Explorer Classroom connects classrooms around the world with National Geographic Explorers, bringing science, exploration, and conservation to life through live video events. Students have the opportunity to ask the explorer their questions directly. Each month Explorer Classroom features a new theme and provides supporting resources for educators. Throughout the school year, classes can also join explorers live on expedition through our In the Field series.
March 26th | 10:00AM ET
Meg Lowman studies rainforests from high up in their canopies. Many years ago, Meg pioneered the idea of studying biodiversity from up in the treetops. But she can’t study trees if there are no trees left, so she climbed back down to earth to advocate for conservation.
March 29th | 9:00AM ET
Ruth Metzel’s work restores tropical dry forests in Panama. She uses trees as tools to protect biodiversity and enhance farm productivity. She also directs the Azuero Earth Project, an organization dedicated to reforestation, habitat restoration, sustainable land management and environmental education.
March 28th | 1:00 PM ET
Pristine Seas is an exploration, research, and media project on a mission to help protect the last wild places in our ocean. Join the team live from their expedition in Costa Rica where they are studying and documenting the unique and biologically diverse marine life around the Osa Peninsula.
March 29th | 2:00PM ET
Kevin McLean is an ecologist studying wildlife in tropical forest canopies using motion-sensitive cameras called camera traps. As he collects his scientific data, he uses writing, photos, and videos to provide a view of some of the least-known species in the forest. Join him from the rainforest in Panama!
Participating in Explorer Classroom is as easy as 1, 2, 3
Use the “Register Here” link to sign up for a session!
The first six classrooms to register will be awarded on-camera spots.
Use the monthly educator guide to brainstorm questions for the explorer.
An unlimited number of classrooms can watch live on YouTube. We’ll let you know if your classroom was selected for an on-screen spot.
Tune in at the scheduled time and date for your session.
We’ll see you there!
Check out some highlights below or explore our full archive on YouTube.
Shivani Bhalla is working to safeguard the future of Kenya's rapidly declining lion populations. There are now fewer than 2,000 lions in Kenya, and they could vanish within twenty years. Shivani founded the conservation organization Ewaso Lions to promote coexistence between people and lions.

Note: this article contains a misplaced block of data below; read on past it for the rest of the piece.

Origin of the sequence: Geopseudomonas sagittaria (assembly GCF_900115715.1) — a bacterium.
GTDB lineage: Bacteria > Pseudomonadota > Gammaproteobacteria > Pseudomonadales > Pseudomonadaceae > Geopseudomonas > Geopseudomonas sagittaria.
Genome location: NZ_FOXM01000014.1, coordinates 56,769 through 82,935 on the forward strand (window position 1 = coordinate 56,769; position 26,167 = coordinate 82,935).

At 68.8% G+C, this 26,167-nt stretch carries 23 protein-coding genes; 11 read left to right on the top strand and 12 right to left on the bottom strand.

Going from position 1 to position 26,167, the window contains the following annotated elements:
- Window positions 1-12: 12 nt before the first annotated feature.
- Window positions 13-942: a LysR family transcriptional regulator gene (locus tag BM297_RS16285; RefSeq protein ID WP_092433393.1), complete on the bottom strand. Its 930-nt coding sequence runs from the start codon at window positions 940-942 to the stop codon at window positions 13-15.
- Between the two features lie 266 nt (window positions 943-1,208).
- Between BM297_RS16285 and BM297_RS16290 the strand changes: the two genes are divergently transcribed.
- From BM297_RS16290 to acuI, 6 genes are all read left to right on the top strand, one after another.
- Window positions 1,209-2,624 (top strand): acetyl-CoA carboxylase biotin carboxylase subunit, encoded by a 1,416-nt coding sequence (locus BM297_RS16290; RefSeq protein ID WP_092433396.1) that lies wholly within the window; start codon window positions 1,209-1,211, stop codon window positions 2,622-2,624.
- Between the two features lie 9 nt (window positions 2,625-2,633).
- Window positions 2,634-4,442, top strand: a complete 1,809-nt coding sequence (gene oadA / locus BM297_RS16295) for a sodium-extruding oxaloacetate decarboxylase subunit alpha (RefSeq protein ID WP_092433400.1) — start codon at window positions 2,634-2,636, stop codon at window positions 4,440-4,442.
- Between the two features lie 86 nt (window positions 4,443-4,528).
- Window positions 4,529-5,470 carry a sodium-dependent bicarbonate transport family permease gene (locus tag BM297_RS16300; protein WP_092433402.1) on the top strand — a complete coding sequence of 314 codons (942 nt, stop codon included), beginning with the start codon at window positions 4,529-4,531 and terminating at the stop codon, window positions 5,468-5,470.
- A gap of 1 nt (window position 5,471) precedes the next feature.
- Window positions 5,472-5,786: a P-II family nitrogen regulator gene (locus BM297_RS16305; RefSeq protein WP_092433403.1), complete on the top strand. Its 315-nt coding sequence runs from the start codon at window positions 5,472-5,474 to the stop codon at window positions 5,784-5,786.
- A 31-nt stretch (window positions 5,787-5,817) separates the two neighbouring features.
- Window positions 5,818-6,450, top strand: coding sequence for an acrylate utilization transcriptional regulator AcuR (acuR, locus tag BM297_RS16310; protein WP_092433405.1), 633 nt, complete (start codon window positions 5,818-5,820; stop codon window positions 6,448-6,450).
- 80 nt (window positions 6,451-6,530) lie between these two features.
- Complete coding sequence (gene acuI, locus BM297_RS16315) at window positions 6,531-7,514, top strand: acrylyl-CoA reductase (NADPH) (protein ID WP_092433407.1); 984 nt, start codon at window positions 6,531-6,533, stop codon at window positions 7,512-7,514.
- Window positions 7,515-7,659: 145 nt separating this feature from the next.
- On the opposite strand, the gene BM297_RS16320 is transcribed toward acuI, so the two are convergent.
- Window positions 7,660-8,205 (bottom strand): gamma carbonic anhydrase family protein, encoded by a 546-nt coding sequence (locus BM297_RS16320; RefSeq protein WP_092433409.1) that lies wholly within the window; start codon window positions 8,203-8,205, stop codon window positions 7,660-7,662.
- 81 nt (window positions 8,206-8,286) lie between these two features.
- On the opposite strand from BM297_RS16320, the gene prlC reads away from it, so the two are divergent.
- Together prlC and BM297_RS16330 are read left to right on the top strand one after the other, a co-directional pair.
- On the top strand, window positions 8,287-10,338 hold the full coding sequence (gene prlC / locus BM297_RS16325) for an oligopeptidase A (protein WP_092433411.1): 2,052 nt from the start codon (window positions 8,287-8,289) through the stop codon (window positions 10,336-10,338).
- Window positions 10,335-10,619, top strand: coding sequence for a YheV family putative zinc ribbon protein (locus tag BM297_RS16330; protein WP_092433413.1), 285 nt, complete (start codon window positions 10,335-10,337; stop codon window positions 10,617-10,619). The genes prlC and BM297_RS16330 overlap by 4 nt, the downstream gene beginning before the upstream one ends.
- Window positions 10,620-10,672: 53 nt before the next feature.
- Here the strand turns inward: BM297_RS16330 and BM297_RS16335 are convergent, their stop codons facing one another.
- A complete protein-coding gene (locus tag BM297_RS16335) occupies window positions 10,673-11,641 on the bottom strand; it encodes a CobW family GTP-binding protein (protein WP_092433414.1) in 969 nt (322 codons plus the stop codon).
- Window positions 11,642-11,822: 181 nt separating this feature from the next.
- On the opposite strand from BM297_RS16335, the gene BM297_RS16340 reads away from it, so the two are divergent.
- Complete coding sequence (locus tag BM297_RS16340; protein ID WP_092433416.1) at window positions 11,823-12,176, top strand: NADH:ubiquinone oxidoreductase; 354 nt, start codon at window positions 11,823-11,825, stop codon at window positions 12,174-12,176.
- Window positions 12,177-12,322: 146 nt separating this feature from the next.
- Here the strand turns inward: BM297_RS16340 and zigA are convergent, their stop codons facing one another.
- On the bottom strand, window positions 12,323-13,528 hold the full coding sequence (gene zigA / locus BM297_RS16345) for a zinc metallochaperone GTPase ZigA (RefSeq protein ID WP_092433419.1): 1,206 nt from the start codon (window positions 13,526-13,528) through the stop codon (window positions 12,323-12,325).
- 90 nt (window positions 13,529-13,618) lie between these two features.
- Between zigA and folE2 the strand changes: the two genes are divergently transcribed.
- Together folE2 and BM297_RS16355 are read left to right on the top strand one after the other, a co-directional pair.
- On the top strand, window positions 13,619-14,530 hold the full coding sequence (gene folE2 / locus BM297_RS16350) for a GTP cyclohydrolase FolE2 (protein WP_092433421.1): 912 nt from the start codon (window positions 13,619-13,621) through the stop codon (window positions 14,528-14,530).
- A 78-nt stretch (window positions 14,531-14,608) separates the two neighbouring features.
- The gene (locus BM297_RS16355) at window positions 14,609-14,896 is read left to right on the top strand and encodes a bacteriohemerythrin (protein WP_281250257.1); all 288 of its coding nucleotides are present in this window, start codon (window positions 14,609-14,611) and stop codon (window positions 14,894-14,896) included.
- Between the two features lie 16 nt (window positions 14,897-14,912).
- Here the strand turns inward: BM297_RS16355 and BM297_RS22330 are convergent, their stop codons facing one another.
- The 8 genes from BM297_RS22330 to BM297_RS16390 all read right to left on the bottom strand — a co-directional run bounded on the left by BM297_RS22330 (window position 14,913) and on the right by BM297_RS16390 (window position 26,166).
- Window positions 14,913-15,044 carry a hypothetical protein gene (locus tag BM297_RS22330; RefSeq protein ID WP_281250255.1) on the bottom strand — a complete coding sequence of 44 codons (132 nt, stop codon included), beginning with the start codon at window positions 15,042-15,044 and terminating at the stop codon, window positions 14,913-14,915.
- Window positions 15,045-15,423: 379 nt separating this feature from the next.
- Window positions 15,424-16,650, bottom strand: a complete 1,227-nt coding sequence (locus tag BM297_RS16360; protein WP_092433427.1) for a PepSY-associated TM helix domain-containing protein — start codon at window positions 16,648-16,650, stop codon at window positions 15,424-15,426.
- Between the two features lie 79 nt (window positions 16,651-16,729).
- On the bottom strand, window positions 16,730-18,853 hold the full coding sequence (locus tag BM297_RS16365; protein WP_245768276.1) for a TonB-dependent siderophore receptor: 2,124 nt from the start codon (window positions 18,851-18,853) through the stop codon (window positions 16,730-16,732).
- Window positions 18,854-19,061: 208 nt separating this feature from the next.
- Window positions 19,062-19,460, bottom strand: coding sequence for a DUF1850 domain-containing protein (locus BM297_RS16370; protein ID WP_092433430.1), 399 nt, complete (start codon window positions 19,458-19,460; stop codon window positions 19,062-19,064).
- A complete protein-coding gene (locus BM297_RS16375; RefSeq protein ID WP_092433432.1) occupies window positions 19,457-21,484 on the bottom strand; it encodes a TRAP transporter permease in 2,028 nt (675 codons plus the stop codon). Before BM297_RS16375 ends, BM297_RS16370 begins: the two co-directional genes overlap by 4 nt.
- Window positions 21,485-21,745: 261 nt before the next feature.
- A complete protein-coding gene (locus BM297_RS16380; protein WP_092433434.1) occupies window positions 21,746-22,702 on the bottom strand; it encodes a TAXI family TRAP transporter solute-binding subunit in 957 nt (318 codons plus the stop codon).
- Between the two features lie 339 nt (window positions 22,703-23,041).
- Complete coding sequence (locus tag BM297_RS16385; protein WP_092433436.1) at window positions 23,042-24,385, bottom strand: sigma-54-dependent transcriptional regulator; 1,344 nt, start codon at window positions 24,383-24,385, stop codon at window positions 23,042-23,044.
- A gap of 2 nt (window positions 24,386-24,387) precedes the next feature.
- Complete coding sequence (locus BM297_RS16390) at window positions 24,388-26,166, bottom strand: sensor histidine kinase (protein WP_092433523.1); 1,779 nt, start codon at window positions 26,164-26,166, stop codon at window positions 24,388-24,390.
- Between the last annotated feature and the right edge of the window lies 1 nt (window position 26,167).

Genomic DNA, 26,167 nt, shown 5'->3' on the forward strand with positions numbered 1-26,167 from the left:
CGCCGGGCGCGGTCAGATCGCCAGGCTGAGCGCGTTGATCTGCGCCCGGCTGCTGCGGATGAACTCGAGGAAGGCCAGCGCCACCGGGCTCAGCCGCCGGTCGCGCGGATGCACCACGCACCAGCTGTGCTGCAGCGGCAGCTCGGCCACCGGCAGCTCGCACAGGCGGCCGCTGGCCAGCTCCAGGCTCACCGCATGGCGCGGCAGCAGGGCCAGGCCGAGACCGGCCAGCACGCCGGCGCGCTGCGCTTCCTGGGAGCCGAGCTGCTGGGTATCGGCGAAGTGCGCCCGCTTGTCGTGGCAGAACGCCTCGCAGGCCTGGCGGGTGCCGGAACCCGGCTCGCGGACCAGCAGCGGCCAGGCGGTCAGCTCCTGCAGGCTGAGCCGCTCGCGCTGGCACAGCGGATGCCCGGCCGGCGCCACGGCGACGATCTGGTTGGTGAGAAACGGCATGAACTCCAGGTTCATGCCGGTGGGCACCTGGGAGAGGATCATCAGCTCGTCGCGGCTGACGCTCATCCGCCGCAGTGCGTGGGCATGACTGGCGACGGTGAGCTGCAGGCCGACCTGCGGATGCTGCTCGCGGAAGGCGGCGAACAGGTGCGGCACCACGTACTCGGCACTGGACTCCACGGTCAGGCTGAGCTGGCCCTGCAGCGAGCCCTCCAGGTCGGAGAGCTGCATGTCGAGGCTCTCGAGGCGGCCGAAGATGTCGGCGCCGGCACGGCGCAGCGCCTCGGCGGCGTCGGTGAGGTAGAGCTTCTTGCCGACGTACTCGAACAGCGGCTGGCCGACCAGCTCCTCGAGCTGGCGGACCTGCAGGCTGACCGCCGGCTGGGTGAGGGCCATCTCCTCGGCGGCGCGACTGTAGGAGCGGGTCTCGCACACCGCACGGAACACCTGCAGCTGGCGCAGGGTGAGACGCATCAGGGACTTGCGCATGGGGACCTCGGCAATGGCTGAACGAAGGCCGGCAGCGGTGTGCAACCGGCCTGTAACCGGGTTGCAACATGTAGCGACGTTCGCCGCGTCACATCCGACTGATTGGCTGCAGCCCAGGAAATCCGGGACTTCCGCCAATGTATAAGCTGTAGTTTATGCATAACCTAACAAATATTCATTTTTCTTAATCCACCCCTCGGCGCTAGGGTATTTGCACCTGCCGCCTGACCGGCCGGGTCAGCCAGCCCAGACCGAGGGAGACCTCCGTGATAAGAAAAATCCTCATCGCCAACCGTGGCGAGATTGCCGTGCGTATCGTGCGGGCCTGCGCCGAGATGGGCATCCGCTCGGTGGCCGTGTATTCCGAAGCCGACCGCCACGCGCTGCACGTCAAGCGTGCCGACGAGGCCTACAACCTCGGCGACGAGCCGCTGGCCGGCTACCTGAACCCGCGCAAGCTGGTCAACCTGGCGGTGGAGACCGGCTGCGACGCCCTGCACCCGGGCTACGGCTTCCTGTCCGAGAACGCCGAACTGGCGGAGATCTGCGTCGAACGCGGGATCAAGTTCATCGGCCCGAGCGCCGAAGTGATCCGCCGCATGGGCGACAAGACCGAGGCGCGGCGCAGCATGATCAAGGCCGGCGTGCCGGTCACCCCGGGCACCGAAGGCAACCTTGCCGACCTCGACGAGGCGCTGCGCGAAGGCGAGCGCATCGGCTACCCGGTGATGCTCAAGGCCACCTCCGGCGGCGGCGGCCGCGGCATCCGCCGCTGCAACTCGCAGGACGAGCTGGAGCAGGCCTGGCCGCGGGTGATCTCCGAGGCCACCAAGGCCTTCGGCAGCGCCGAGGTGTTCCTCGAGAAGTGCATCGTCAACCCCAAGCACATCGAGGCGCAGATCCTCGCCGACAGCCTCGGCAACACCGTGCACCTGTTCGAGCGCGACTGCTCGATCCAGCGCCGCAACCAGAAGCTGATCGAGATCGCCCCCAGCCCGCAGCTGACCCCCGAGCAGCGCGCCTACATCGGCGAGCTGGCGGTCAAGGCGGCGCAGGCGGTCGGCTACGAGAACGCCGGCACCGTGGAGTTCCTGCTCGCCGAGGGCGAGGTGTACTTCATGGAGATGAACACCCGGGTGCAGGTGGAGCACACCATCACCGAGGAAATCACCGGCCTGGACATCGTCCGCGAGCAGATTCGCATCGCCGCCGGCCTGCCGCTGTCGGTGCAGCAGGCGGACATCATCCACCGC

Supported by Canon
Jenna Jambeck specializes in global waste management issues and plastic contamination. Her work on plastic waste inputs into the ocean published in Science magazine has been translated into policy discussions throughout the world.
Join Asha de Vos to learn about the "unorthodox blue whales" of the northern Indian Ocean.
Lillygol Sedaghat is documenting Taiwan’s waste management system and innovations in plastics and electronics recycling. She hopes to inspire conscious consumerism and spark a global discussion on trash with #MyWasteMyWay.
Imogen Napper is passionate about being part of the solution to ocean plastics. Her work recently helped influence the ban of microbeads in cosmetics internationally.
Wildlife filmmaker Bertie Gregory has channeled his childhood obsession with wild animals into a career. Join him in the field in Arctic Canada where he’s filming for his latest project.
Supported by Canon
Katlin Bowman studies mercury chemistry in marine environments. Mercury levels in the ocean are on the rise, due to human activities like fossil fuel combustion and gold mining. Currently, Katlin is studying how microplastic pollution in San Francisco Bay impacts mercury cycling.
Marina Elliott is a biological Anthropologist and National Geographic Explorer. She is currently working in the Rising Star Cave system.
Known as “Her Deepness” for her record-breaking accomplishments beneath the ocean’s surface, Dr. Sylvia Earle has been named a “living legend” by the Library of Congress and the first “Hero for the Planet” by Time.
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